[Spastic foot deformities in children : Surgical management.]

Orthopädische Kinderklinik am Behandlungszentrum Aschau, Bernauer Straße 18, 83229, Aschau, Deutschland, .
Der Orthopäde (Impact Factor: 0.36). 05/2013;
Source: PubMed


Although the neurological defects associated with cerebral palsy are not progressive, secondary musculoskeletal disorders due to growth and gravity are variable. In the clinical analysis of spastic foot deformities different mechanisms that produce a variety of deformities have to be analyzed. The goals of surgical treatment are correction of the deformity, reestablishment of stability of the foot and preservation of functionally important ranges of motion and muscle strength. The most common spastic foot deformities are equinus, planovalgus, equinovarus and calcaneus. For treatment soft tissue surgery, such as muscle lengthening and transfer together with bone surgery, such as osteotomy or arthrodesis are used and combinations of these methods are often required. Subsequently postoperative plasters are necessary followed by dynamic orthotic management.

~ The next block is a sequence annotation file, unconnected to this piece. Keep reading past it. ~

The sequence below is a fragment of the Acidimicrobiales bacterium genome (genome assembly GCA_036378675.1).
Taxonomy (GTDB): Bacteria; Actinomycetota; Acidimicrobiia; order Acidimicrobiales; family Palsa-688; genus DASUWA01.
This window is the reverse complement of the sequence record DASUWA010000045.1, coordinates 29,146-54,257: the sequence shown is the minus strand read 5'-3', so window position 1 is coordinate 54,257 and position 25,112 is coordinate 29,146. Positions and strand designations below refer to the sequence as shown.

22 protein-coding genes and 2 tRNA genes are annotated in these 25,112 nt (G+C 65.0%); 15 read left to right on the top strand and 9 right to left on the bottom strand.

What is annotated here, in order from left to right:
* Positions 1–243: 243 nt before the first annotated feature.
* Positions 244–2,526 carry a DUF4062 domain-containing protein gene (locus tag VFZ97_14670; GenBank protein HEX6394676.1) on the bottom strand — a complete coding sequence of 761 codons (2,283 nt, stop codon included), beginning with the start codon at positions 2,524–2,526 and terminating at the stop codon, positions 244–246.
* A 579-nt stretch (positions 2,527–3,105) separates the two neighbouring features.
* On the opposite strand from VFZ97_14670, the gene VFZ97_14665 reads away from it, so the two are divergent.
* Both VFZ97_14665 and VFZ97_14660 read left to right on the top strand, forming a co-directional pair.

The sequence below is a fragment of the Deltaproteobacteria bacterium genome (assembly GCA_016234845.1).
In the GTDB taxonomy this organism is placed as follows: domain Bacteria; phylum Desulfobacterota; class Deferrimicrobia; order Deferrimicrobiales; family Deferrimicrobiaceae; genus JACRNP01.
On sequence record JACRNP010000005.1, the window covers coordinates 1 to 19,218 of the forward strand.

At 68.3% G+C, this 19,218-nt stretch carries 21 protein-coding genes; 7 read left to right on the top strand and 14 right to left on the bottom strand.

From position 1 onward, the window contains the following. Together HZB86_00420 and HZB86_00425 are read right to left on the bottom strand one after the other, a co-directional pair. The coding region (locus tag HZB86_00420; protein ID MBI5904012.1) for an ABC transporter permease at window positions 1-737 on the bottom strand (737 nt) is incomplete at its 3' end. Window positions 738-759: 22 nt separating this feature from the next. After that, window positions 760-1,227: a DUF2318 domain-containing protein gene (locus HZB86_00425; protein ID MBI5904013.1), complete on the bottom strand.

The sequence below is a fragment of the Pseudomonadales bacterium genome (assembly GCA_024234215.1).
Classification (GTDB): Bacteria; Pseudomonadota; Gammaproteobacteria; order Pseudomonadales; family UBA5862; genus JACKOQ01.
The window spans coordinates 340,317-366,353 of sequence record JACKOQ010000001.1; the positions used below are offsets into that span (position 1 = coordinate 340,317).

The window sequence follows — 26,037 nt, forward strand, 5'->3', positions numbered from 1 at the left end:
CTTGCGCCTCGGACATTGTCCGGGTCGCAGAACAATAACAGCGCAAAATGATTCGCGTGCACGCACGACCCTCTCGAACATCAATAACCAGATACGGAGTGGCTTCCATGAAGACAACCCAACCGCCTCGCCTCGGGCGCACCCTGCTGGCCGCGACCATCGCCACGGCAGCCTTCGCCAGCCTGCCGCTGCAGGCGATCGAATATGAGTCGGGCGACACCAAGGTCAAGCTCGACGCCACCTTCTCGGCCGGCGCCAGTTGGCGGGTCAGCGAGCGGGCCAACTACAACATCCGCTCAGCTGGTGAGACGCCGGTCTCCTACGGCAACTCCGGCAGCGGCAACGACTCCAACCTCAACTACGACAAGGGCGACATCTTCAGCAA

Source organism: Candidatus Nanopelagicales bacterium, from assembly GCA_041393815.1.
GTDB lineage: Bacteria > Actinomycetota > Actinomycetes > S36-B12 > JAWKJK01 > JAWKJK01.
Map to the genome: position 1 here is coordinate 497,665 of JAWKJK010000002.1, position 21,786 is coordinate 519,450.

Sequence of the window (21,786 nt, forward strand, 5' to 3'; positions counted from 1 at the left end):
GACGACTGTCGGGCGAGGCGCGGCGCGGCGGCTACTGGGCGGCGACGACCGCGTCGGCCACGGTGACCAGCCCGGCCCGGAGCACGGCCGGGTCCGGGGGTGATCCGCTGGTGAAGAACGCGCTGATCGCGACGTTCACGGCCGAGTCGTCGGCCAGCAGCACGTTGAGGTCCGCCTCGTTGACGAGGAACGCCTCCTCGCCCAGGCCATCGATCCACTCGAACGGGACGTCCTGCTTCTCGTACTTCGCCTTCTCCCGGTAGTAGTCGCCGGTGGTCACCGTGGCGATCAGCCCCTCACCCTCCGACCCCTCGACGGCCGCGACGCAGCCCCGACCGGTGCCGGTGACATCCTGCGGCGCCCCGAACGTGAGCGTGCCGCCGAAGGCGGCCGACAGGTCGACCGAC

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    ABSTRACT: We treated 22 children (28 limbs) with diplegic cerebral palsy who were able to walk by the Baumann procedure for correction of fixed contracture of the gastrosoleus as part of multilevel single-stage surgery to improve gait. The function of the ankle was assessed by clinical examination and gait analysis before and at two years (2.1 to 4.0) after operation. At follow-up the ankle showed an increase in dorsiflexion at initial contact, in single stance and in the swing phase. There was an increase in dorsiflexion at initial push-off without a decrease in the range of movement of the ankle, and a significant improvement in the maximum flexor moment in the ankle in the second half of single stance. There was also a change from abnormal generation of energy in mid-stance to the normal pattern of energy absorption. Positive work during push-off was significantly increased. Lengthening of the gastrocnemius fascia by the Baumann procedure improved the function of the ankle significantly, and did not result in weakening of the triceps surae. We discuss the anatomical and mechanical merits of the procedure.
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